On Shane Travis’ birthday, he goes sky diving. Not because he wants to, but because his sister, Shelby, talks him into it. Shelby wants to spend more time with Brandt Wilder, a one-time hookup and one of the diving instructors. But Brandt ends up tandem jumping with Shane and the attraction sizzles between them, even though Shane knows there’s no hope for anything more.
Eleven months later, Brandt is in Painted Ridge, Oregon for the season, fixing up an old house before he moves on. The last thing he expects is to find a baby on his porch, and the little girl’s uncle to be none other than Shane. Brandt is convinced the baby can’t be his, but there’s no doubt he’s the baby’s father. Shelby has taken off, leaving the infant with Shane, and it’s up to Shane to navigate the waters between the baby and Brandt.
The attraction is still there between them, and both men have the baby’s best interest at heart, which means co-parenting for a while. The domesticity only enhances their feelings and has adrenaline junkie Brandt reevaluating his life. He knows he has to do what is best for his daughter, and a scare during a demo jump has him truly thinking about his life as a smoke jumper. And there’s Shane to consider as well. Brandt wants nothing more than to have Shane with him on his journey of life and love, but Shane has dreams he has the chance to make come true. Can the men find a balance between fatherhood, their love, and their dreams?
In this latest installment of Annabeth Albert’s Hotshots series, we meet two new men with a new set of challenges. There are some cameos from other installments in the series, but this is Shane and Brandt’s book, and more than the others, can be read as a standalone. It fits well within the series though.
What I really liked about this book is that it’s relatively low angst, and that the MCs are really good at communication. There’s no big black moment that drives them apart, though there are some insecurities that cause them to question whether they can work, Shane in particular. Throughout the book, the MCs’ chemistry drives the story. The baby definitely plays a role in them being together, but it’s not the main drive, and I loved that their attraction was the biggest draw between them.
Both Shane and Brandt are well drawn characters, and we spend a good amount of time with them both so we know exactly where they are coming from. I liked the growth and change we saw in them both, and really appreciated that it was more growing into themselves than truly changing who they were at their core. Albert does a great job really delving into both men’s motivation and letting us really see who they are and how they work together.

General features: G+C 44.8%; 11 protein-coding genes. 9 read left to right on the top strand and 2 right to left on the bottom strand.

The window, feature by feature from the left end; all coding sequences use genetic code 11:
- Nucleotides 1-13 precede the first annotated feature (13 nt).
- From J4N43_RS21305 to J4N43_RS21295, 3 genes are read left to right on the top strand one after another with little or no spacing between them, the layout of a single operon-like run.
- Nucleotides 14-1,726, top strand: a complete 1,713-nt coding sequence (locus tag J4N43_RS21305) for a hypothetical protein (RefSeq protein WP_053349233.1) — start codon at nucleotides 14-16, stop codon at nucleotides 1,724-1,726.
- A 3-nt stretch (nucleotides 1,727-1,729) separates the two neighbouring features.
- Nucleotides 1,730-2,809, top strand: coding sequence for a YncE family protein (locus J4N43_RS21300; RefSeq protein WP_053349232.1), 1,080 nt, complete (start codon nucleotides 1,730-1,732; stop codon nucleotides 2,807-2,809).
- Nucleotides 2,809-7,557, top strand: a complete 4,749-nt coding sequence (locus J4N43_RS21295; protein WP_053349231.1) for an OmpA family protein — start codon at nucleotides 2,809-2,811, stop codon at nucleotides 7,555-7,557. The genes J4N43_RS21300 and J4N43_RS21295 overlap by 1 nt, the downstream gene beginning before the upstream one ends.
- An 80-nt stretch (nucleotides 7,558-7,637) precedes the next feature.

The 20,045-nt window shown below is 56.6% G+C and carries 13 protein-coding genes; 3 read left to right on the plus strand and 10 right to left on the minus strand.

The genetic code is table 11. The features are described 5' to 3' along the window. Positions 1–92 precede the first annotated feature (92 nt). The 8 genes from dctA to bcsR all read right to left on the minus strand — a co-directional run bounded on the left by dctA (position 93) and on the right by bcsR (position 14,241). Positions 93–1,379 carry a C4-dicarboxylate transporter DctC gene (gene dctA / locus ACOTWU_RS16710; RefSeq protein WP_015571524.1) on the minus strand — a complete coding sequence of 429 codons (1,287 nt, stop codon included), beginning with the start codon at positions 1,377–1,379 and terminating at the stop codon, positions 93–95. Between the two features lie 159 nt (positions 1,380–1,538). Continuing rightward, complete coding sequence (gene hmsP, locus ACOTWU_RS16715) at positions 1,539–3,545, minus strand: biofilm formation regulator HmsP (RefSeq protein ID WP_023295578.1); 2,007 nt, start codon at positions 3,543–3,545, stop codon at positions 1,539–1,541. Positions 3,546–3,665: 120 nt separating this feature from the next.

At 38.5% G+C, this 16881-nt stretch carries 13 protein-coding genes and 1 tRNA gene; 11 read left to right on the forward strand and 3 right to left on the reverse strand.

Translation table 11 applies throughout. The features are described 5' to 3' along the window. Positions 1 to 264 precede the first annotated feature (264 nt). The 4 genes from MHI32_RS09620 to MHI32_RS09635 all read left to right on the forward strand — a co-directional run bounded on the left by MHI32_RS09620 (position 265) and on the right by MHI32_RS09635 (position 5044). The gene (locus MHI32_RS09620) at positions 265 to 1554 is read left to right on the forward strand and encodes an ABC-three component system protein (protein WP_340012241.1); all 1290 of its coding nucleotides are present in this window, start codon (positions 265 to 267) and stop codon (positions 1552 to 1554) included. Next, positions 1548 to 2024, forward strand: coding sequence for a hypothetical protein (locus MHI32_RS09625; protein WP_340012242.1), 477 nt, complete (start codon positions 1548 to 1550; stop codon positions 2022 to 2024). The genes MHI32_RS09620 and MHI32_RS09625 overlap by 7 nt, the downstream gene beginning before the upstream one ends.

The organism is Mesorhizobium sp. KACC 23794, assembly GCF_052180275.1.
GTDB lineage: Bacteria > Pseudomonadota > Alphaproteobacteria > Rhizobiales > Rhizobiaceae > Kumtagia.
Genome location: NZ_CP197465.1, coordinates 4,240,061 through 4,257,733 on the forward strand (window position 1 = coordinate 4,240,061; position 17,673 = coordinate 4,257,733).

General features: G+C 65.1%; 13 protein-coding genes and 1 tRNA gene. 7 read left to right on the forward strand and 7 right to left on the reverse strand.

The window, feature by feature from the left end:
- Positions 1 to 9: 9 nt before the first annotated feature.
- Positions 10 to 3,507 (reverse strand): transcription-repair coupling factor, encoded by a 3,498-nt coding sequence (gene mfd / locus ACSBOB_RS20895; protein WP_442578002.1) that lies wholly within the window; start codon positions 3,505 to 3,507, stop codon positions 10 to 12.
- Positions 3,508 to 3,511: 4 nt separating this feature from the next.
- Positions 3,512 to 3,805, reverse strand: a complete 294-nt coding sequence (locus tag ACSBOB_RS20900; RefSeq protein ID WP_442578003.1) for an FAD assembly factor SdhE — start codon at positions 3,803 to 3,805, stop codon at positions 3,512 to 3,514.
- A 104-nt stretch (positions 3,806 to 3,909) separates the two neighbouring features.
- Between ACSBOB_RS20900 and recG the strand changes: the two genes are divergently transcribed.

Brandt has always been on his own, and he’s a wanderer. He takes jobs at different stations, never staying in one place for too long. He craves adventure and he needs to be on the move. He has no family and nothing really to anchor him, and never expected to have it either. Brandt shows the most change in that regard, now having his daughter and Shane to consider. He is willing to make concessions and to find solutions that works for all of them. He really endeared himself to me for this, as well as the way he rolled with each new challenge.
Shane had an unconventional upbringing and wants more stability for his niece than he ever had, which is why he seeks out Brandt in the first place. He’s a musician and song writer, and he is chasing his dreams, which he puts on hold for the baby. I loved how dedicated he was to the baby, and how he wasn’t resentful of putting things on hold, but he knew that a life in an RV and on the road was no life for her. He has some insecurities in regards to Brandt that he need to work through, but Brandt is there to reassure him, by action and word, that he’s needed. And not just because of the baby.
Their romance is wholly believable, as Albert does a great job of showing not only their attraction, but showing that it’s not just the baby that keeps them together. Sometimes that’s a challenge in books where kids are involved, and especially when said child is the catalyst for the MCs meeting or getting together. Here’s it’s very clear that although Shane and Brandt are exceptional co-parents, and heavily rely on each other in that regard, there is so much more to their relationship than that.
All in all, I liked this story. It doesn’t have quite the same impact as the rest in the series, but there’s an easiness to it that I really liked. It’s not all easy and perfect, and the MCs definitely have to work through challenges on their HEA, but it’s not quite as dramatic as the other books. I really liked the MCs and their connection, and that drove the story.